We are almost there ! It is this Monday, 7:00 p.m. (Belgian time) that Apple boss Steve Jobs will make his second public appearance since the start of his sick leave in January to present in particular iCloud, a new online storage service that could including serving as a music library.
Breaking from its habit of surrounding its announcements with an aura of mystery, the Cupertino company revealed in advance what Steve Jobs was going to present at the International Conference of Computer Programmers (WWDC) in San Francisco.
"Apple will unveil its new generation of software, Lion, the eighth edition of the Mac OS X operating system, as well as iOS 5, the latest version of the operating system for mobile devices" such as the iPad tablet or iPhone phone, said the group in a press release. But Apple will mainly exhibit iCloud, which it only presents as a range of globalized services.
"There is only one small line in the press release about iCloud," said Michael Gartenberg, an analyst with research firm Garter. "But it’s the most interesting because we don’t know anything about it."
According to various sources, iCloud would allow streaming (streaming) of music stored on its servers, according to the principle of decentralized computing. This would prevent Internet users from having to synchronize their tablets or portable music players with a computer's hard drive.
The New york times reported on Friday that Apple had almost finished his discussions with the main music distributors and had obtained agreements with the four main record labels. The Los Angeles Times understands from his side that iCloud will initially be offered free of charge to users of iTunes, Apple's online store, and that they will be asked thereafter to subscribe for a subscription of approximately 25 dollars per year .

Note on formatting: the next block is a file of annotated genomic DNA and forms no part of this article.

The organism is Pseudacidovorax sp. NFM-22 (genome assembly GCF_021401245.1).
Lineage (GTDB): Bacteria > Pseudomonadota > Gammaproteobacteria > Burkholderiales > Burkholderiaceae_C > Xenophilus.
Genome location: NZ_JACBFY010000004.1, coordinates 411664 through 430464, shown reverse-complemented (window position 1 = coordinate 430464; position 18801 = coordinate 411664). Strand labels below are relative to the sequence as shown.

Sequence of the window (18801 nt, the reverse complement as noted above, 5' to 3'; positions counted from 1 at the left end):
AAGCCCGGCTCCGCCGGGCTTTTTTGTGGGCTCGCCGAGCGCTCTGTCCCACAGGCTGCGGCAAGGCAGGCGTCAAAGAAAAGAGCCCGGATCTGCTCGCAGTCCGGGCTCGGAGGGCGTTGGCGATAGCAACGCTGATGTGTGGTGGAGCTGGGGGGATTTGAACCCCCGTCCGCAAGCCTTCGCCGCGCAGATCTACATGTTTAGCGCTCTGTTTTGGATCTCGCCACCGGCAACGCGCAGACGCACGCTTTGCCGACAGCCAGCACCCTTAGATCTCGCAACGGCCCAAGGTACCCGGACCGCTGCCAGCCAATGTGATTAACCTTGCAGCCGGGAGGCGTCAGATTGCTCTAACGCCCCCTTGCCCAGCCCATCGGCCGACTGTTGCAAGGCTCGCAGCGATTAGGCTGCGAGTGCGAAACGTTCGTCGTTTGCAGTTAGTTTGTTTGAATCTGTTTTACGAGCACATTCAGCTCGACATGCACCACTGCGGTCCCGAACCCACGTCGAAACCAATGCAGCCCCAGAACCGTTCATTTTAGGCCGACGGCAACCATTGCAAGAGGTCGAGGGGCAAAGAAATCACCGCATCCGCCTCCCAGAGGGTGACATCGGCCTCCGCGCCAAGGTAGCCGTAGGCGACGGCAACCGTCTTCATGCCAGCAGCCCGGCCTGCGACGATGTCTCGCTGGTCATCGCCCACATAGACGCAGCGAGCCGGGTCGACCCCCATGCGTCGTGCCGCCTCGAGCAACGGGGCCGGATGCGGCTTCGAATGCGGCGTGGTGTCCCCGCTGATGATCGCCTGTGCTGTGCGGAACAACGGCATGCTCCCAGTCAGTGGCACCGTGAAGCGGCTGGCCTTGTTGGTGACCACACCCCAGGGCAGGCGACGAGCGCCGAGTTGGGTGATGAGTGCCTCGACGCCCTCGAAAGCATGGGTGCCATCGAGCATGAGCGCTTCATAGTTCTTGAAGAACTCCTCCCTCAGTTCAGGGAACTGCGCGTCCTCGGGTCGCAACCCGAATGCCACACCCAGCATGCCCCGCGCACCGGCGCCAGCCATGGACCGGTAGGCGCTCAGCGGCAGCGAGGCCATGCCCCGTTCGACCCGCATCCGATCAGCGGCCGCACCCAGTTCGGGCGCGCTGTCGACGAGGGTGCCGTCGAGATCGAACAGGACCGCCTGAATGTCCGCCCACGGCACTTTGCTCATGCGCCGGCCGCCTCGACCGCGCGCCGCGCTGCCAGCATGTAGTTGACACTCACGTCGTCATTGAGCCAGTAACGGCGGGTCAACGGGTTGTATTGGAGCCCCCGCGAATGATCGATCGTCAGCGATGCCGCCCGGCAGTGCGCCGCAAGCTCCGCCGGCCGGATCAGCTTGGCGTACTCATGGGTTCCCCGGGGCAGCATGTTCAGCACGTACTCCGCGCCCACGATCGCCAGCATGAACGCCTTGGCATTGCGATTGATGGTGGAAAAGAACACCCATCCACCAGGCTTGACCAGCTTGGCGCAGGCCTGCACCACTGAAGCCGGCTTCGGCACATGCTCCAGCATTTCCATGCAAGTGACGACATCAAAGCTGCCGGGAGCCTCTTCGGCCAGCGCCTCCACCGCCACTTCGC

The online distributor Amazon already launched its “Cloud Drive” and “Cloud Player” services at the end of March, which allow subscribers to store their music and video collections on Amazon's servers, from where it is accessible on a computer or on devices running Google’s Android system.
Google itself has launched itself into the niche with its “Google Music” service, which allows internet users to manage their music collection online, to play it on computer, phone or tablet. But Google Music doesn't offer to buy songs, and Amazon services require that you download each song, which takes time, before you can listen to them.
Gartenberg expects Apple's service to "provide added value to the consumer, differentiate itself from what has been done before and find a way to take the speed market". “What will provide that little bit more magic from Apple that will get consumers to use it?” He wonders, recalling that Apple was not the first on the MP3 player market. and smartphones, but still conquered these markets. This specialist also thinks that iCloud won't necessarily be music. "It could synchronize all my files, it could include video, my professional files", speculates Mr. Gartenberg, saying he is convinced that "what we will see will be more than a new digital cabinet, a new storage space" .
React on the forum.